Alien smuggling organizations (ASOs) often use funnel accounts to receive illicit proceeds from U.S. based family members of foreign nationals living in Mexico and Central America who pay “coyotes” to smuggle their relatives into the United States across the southwest border. Deposits into funnel accounts can occur anywhere in the U.S. since individuals making payments to smuggling organizations can live in any part of the country.
Red Flags Indicators for Funnel Accounts
U.S. Immigration and Customs Enforcement (ICE) recently featured the topic of funnel accounts in their publication Cornerstone Report and provided the red flags listed below as potential indicators of this type of money laundering scheme.
- Account(s) with multiple deposits which are shortly transferred to other accounts
- Accounts with high aggregate dollar deposit activity but with low account balances
- Accounts with deposits from multiple, different individuals or companies
- Accounts with multiple deposits from multiple locations outside the banking area
- Accounts with multiple deposits from multiple sources (e.g., cash, ATM deposits, checks, wire transfers, etc.)
- Accounts opened in the U.S., by individuals temporarily within the U.S. who are bearing immigration identity documents (such as border crossing cards), then used to wire transfer funds back to Mexico
- Deposits are immediately (or within 1 to 2 days) withdrawn or wired from the account
- Accounts with an unusually high number of charge-backs
- Financial activity not commensurate with stated business or occupation of the depositing individual
- Anonymous cash deposits made in destination states [interior states] followed by rapid cash withdrawals made in source states [border states]
- Abrupt change in account activity
- Branch-shopping at various financial institutions to disguise nexus of the deposited funds with movements across the U.S. international borders.
Financial institutions would be well advised to incorporate these red flag indicators into their suspicious activity detection initiatives.
FTC Consumer Privacy Conference announced
The Federal Trade Commission has announced it will host PrivacyCon, a conference examining cutting-edge research and trends in protecting consumer privacy and security, in Washington, DC on January 14, 2016. The event is the first of its kind and will bring together leading stakeholders, including whitehat researchers, academics, industry representatives, federal policymakers, consumer advocates and others. A PrivacyCon website has been established and more information will be posted at a later date.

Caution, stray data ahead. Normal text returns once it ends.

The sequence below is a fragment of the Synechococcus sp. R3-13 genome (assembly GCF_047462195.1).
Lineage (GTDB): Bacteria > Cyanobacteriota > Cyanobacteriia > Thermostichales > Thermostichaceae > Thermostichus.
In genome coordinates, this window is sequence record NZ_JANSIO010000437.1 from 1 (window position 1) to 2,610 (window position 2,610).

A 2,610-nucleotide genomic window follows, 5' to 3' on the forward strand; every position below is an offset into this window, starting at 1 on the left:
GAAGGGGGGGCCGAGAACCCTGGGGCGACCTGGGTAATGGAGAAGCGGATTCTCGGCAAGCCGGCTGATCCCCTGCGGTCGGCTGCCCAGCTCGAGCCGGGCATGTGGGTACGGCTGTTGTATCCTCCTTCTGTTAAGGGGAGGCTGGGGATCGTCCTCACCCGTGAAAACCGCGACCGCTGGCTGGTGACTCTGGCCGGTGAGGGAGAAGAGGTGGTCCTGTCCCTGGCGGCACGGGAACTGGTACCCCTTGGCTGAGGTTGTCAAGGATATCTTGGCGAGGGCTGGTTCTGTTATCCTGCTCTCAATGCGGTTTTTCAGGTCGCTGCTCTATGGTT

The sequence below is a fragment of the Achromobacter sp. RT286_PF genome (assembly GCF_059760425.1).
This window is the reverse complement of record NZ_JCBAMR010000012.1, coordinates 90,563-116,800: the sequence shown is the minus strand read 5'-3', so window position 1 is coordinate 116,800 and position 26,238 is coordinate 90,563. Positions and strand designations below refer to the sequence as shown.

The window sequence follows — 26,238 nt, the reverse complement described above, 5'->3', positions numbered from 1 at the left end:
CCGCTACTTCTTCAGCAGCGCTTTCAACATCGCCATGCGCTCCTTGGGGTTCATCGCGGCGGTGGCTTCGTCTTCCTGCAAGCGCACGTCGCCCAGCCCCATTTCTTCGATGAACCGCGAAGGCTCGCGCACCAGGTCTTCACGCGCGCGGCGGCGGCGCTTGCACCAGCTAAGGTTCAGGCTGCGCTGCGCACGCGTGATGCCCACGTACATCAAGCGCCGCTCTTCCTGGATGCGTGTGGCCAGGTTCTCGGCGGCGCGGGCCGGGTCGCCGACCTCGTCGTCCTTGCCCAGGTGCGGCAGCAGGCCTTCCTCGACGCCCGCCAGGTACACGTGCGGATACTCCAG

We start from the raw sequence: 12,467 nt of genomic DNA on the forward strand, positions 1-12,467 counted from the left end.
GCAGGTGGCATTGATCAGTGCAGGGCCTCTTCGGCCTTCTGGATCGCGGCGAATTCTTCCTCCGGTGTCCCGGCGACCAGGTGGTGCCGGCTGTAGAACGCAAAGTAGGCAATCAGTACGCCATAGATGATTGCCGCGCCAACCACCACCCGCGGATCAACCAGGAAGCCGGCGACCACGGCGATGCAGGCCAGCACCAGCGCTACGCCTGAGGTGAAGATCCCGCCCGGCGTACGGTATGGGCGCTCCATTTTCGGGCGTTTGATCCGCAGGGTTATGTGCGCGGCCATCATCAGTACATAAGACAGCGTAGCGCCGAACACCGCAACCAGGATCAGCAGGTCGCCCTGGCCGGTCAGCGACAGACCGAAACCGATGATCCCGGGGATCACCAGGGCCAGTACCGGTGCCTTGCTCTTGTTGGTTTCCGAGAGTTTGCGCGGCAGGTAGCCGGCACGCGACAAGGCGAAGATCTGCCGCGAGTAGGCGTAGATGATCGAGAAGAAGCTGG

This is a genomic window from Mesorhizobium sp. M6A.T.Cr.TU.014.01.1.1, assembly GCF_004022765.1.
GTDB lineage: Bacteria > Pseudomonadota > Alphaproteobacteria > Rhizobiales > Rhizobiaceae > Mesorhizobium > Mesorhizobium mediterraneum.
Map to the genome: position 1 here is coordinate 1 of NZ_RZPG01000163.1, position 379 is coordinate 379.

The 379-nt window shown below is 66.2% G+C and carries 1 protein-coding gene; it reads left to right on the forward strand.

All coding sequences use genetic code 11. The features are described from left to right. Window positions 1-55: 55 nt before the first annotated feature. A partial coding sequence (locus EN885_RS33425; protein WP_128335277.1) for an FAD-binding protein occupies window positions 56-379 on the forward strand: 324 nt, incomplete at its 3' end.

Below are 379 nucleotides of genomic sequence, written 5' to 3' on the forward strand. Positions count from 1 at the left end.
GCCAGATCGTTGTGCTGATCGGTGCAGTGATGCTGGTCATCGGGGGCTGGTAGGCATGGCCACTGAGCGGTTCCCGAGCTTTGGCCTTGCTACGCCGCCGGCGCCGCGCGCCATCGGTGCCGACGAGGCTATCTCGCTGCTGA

Register for OFAC symposium
OFAC has opened the registration for its 2015 Fall Symposium to be held September 22 from 8 a.m. to 4 p.m. ET in Washington, D.C. Note that online registration does not automatically confirm attendance. A separate email will be sent containing registration status. Travel arrangements should not be made until a confirmation email is received.
Providing Sensitive Credit Union and Member Data to NCUA
ALEXANDRIA, Va. (8/27/15)--Recently updated examination procedures from the National Credit Union Administration are intended to strengthen safeguards for data received electronically during an examination.
The changes, detailed in a letter sent to credit union CEOs last week, are based on recommendations the NCUA’s Office of the Inspector General made in June.
The NCUA defines “sensitive data” as: information which by itself, or in combination with other information, could be used to cause harm to a credit union, credit union member or any other party external to the NCUA; and any information concerning a person or their account which is not public information, including any non-public personally identifiable information.
“In order to ensure sensitive electronic credit union and member data is well protected, the data held by NCUA needs to be encrypted,” reads the letter, signed by Larry Fazio, director of the NCUA’s Office of Examination and Insurance. “The process of exchanging this data between credit unions and examiners also needs to be secure and well controlled.”
Effective immediately, NCUA examiners may only accept sensitive data electronically through:
Secure electronic transmission or transfer by removable media, including encryption. The data files or the electronic transmission conveying the files must be encrypted. Encryption must have 128-bit encryption and the use of a strong password (minimum eight characters, mixture of upper- and lowercase letters, numerals and special characters). The password must be provided separately from the device or transmission; and
In-person transfer by removable media not including encryption. If a credit union is unable or unwilling to provide data as mandated in the previous option, it may accept data if a credit union representative provides the data files to the examiner and remains physically present while the examiner transfers the data to the NCUA’s encrypted equipment.
“The above protocols reflect the initial steps NCUA is taking to strengthen the safeguards for sensitive data received electronically from a credit union during an examination,” the letter reads. “NCUA is in the process of acquiring a secure file transfer solution (such as an online portal) to facilitate examiner staff and credit unions securely and efficiently exchanging information.”
Fazio added that agency aims to have such a solution in place early in 2016.